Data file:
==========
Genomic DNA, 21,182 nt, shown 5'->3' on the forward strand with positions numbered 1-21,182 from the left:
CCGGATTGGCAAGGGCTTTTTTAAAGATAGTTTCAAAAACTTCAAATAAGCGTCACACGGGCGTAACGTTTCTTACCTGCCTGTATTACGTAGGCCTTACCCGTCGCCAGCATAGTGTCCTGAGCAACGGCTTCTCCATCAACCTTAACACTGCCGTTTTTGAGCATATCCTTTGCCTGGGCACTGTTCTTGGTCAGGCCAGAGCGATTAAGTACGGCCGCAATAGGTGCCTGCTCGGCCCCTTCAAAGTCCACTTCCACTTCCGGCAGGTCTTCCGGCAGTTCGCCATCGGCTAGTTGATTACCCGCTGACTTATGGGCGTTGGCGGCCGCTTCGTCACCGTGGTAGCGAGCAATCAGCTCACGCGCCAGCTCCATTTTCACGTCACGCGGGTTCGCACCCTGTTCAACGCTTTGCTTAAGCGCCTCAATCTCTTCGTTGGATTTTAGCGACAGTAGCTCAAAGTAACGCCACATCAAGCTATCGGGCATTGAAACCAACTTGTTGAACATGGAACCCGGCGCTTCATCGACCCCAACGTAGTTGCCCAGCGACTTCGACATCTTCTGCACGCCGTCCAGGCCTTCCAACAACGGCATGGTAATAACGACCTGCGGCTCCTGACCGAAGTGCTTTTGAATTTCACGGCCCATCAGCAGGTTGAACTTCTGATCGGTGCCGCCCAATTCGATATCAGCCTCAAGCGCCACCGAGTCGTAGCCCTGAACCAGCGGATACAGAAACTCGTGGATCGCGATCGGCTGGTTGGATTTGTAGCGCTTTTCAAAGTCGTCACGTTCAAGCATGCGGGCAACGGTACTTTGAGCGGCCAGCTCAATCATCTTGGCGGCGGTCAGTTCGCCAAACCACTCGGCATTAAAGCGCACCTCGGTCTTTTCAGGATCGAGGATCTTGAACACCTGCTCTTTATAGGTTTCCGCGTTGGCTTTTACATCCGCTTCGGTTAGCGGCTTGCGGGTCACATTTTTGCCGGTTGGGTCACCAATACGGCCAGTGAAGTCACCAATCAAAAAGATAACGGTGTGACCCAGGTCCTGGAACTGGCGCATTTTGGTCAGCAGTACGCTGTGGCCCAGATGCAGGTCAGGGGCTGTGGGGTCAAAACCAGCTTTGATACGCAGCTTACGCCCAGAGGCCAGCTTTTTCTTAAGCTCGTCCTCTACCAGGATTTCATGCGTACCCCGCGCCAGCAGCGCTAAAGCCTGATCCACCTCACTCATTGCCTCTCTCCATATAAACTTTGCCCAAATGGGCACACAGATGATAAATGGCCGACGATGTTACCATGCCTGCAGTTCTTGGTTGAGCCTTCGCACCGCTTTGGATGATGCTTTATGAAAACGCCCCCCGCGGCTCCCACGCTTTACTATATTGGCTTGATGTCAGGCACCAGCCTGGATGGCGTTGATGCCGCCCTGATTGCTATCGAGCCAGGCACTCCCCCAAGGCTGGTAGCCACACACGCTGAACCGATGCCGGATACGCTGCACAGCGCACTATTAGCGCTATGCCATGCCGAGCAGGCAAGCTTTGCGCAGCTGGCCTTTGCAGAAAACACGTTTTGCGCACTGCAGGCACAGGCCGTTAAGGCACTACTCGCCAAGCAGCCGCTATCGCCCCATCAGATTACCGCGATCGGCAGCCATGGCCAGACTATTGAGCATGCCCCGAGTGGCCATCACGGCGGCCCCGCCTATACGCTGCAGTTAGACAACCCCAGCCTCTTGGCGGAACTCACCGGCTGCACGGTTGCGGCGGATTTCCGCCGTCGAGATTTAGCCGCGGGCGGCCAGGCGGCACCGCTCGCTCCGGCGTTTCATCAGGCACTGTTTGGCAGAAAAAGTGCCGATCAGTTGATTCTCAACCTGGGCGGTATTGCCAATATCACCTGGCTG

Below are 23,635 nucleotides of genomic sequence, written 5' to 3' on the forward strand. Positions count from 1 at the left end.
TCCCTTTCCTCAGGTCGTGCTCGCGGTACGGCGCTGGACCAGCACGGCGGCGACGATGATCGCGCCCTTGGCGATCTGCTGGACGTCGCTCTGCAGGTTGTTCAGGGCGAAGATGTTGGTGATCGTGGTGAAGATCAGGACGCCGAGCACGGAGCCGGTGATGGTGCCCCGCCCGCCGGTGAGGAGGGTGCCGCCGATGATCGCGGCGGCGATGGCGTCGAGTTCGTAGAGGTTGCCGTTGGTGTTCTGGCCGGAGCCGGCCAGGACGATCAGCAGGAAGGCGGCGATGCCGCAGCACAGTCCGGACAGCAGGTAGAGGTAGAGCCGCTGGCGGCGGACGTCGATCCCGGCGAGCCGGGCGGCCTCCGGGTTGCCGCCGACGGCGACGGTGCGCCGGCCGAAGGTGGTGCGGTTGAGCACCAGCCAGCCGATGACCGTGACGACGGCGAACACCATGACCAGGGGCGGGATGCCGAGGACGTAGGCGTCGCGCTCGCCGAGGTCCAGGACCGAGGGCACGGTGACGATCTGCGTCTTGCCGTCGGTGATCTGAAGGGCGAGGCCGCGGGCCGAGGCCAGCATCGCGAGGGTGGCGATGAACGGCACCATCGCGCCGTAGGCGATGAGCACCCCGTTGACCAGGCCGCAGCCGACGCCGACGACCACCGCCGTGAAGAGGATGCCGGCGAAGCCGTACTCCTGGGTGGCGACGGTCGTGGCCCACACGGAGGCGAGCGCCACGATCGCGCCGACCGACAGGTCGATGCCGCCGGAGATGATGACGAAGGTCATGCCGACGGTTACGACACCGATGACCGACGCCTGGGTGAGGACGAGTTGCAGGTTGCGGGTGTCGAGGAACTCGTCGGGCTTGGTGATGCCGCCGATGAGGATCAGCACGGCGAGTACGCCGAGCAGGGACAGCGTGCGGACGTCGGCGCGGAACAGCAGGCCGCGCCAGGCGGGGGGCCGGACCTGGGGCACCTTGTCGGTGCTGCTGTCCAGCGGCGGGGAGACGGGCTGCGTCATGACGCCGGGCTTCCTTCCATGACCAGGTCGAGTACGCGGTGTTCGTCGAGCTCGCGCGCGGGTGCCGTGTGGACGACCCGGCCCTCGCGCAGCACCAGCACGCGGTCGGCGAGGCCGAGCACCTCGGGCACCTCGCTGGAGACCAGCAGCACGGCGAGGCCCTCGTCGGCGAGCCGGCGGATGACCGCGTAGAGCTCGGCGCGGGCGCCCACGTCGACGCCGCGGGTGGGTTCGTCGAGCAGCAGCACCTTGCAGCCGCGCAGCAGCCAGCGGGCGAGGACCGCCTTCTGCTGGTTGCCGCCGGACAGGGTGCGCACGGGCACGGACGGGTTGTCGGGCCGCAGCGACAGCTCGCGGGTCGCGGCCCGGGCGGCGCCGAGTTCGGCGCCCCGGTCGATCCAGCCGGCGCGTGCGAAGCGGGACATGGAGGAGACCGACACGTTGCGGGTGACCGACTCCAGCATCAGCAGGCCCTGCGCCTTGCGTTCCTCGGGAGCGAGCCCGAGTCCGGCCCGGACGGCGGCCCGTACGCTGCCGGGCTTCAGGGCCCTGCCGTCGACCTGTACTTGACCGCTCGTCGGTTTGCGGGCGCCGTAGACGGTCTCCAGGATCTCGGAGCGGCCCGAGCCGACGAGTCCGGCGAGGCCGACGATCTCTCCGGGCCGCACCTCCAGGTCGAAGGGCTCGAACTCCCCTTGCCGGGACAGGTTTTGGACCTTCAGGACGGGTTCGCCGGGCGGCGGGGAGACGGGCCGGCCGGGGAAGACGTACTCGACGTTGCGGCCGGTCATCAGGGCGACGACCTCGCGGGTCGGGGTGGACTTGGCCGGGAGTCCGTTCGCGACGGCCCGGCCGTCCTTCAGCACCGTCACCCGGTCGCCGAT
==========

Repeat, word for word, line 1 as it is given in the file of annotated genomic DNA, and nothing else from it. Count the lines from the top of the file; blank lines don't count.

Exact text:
Genomic DNA, 21,182 nt, shown 5'->3' on the forward strand with positions numbered 1-21,182 from the left: